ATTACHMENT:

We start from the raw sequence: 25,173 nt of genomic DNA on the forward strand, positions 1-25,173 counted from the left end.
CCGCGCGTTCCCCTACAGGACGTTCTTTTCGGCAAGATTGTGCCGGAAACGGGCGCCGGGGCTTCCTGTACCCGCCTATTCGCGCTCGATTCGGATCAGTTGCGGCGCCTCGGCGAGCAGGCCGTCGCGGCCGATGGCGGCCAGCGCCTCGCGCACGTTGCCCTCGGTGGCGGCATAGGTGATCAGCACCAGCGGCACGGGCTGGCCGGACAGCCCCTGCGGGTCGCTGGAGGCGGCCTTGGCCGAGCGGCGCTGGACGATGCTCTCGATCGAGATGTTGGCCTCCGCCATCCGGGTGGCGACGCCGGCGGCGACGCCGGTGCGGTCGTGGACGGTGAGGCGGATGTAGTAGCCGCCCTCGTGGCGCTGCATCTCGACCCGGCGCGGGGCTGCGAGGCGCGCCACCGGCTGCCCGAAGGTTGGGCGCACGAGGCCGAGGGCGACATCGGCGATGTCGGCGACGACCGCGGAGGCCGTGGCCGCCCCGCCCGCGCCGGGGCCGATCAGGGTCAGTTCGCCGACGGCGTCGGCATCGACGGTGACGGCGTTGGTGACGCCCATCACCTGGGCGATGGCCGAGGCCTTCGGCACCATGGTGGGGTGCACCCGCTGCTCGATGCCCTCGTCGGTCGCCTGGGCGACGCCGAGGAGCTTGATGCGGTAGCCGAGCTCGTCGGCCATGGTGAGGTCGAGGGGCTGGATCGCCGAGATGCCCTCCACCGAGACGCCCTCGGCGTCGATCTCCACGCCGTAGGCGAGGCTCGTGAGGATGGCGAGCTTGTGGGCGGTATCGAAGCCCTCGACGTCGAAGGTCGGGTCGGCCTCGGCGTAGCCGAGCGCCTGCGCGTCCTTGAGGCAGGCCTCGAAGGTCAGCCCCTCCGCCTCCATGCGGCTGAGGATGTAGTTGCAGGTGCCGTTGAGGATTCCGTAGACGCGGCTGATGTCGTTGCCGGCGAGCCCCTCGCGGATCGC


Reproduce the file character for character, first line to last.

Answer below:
We start from the raw sequence: 25,173 nt of genomic DNA on the forward strand, positions 1-25,173 counted from the left end.
CCGCGCGTTCCCCTACAGGACGTTCTTTTCGGCAAGATTGTGCCGGAAACGGGCGCCGGGGCTTCCTGTACCCGCCTATTCGCGCTCGATTCGGATCAGTTGCGGCGCCTCGGCGAGCAGGCCGTCGCGGCCGATGGCGGCCAGCGCCTCGCGCACGTTGCCCTCGGTGGCGGCATAGGTGATCAGCACCAGCGGCACGGGCTGGCCGGACAGCCCCTGCGGGTCGCTGGAGGCGGCCTTGGCCGAGCGGCGCTGGACGATGCTCTCGATCGAGATGTTGGCCTCCGCCATCCGGGTGGCGACGCCGGCGGCGACGCCGGTGCGGTCGTGGACGGTGAGGCGGATGTAGTAGCCGCCCTCGTGGCGCTGCATCTCGACCCGGCGCGGGGCTGCGAGGCGCGCCACCGGCTGCCCGAAGGTTGGGCGCACGAGGCCGAGGGCGACATCGGCGATGTCGGCGACGACCGCGGAGGCCGTGGCCGCCCCGCCCGCGCCGGGGCCGATCAGGGTCAGTTCGCCGACGGCGTCGGCATCGACGGTGACGGCGTTGGTGACGCCCATCACCTGGGCGATGGCCGAGGCCTTCGGCACCATGGTGGGGTGCACCCGCTGCTCGATGCCCTCGTCGGTCGCCTGGGCGACGCCGAGGAGCTTGATGCGGTAGCCGAGCTCGTCGGCCATGGTGAGGTCGAGGGGCTGGATCGCCGAGATGCCCTCCACCGAGACGCCCTCGGCGTCGATCTCCACGCCGTAGGCGAGGCTCGTGAGGATGGCGAGCTTGTGGGCGGTATCGAAGCCCTCGACGTCGAAGGTCGGGTCGGCCTCGGCGTAGCCGAGCGCCTGCGCGTCCTTGAGGCAGGCCTCGAAGGTCAGCCCCTCCGCCTCCATGCGGCTGAGGATGTAGTTGCAGGTGCCGTTGAGGATTCCGTAGACGCGGCTGATGTCGTTGCCGGCGAGCCCCTCGCGGATCGC